According to the OED https://www.oed.com/viewdictionaryentry/Entry/67623) "faggot" and "fag", used to refer to gay men in a derogatory way are "originally and chiefly North American". And in this wikipedia entry https://en.wikipedia.org/wiki/Faggot_(slang)#Use_in_the_United_Kingdom it is claimed that
Use of fag and faggot as the term for an effeminate man has become understood as an Americanism in British English, primarily due to entertainment media use in films and television series imported from the United States.
This chimes with my experience. In much of my lifetime, in British English, "fag" was more commonly used to refer to a cigarette than it was used as a slur to refer to gay men; in fact, I have only begun to hear "fag" and "faggot" being used by native British English speakers in a derogatory manner in the last 12 or so years. In the past, "poof" or "poofter" were the words usually used to insult gay men in British English. I have the impression that this is changing.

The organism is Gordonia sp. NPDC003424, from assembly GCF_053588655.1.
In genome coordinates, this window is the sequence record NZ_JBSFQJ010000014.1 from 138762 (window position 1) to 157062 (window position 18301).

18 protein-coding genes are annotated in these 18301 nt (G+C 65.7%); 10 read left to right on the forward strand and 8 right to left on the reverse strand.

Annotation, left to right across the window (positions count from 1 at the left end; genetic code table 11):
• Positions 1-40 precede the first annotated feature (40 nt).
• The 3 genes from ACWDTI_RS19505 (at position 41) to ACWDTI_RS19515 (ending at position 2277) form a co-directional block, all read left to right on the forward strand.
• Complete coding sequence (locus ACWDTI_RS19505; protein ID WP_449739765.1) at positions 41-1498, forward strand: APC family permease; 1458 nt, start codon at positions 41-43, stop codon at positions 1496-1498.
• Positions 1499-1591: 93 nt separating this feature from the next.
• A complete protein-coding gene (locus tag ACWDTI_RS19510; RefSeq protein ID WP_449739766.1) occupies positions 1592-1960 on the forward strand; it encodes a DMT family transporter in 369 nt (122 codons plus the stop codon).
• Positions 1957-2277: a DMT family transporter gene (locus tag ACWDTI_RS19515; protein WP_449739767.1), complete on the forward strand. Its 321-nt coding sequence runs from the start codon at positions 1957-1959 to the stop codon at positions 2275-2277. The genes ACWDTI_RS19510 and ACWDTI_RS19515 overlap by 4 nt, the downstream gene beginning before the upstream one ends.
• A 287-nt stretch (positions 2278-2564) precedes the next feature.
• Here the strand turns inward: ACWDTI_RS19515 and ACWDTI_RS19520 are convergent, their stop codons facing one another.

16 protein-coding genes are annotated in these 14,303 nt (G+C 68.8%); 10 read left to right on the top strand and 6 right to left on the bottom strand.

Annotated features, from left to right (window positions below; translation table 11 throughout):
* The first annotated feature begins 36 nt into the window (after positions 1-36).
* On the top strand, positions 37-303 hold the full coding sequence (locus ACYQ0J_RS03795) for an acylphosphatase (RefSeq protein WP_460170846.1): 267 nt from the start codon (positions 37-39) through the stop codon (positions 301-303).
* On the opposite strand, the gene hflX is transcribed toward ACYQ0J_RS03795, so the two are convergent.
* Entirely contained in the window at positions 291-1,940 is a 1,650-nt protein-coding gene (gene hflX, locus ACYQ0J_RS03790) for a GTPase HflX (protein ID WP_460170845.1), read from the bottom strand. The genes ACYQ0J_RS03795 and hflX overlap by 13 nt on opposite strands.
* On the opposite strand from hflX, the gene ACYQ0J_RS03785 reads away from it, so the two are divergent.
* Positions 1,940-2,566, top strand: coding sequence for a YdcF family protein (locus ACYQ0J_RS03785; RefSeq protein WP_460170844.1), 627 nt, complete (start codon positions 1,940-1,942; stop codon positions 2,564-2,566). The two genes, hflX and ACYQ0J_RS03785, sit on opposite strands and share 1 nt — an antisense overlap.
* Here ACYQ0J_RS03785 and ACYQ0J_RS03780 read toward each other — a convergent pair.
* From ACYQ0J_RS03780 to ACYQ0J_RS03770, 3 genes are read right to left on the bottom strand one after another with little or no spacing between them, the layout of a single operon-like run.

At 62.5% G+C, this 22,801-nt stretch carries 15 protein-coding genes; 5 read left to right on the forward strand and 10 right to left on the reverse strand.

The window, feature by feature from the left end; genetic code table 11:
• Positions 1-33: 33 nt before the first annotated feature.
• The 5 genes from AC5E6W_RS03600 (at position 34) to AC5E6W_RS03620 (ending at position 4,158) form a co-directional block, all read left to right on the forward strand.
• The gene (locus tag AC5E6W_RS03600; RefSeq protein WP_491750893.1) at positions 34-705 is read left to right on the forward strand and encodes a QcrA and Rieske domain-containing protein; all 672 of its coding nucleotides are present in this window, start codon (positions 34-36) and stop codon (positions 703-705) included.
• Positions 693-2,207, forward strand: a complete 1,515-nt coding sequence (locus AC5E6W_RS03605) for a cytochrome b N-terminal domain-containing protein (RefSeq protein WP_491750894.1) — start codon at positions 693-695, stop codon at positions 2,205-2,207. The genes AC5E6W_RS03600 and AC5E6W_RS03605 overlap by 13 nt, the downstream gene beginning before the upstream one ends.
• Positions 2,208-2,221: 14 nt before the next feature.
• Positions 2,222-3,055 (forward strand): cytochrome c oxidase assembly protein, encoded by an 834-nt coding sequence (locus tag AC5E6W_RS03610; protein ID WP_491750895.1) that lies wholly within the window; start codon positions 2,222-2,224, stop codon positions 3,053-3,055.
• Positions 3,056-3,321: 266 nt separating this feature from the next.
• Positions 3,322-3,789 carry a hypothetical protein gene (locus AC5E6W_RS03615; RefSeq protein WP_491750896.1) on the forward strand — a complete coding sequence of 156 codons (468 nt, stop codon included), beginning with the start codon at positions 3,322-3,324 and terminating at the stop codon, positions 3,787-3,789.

I am thus wondering when the usage of "fag" and "faggot" as derogatory terms began to be more widespread in British English, as opposed to "poof" or "poofter", or other slurs.
British English speakers, or any English speakers who have lived in the UK since at least the 90's: when do you remember the terms "faggot" and "fag" becoming more commonly used as a slur against gay men in British English? Can you refer to a particular experience? Do you remember what kind of people tended to use the expression? (were they, for example, younger people?)
Someone below points out that "faggot" is used in the lyrics of the song "Money for Nothing", by British band Dire Straits. This is not incompatible with what I was observing in my question, for I only observed that, in my experience, "faggot" and "fag" used to be quite uncommon in British English as derogatory terms for gay men.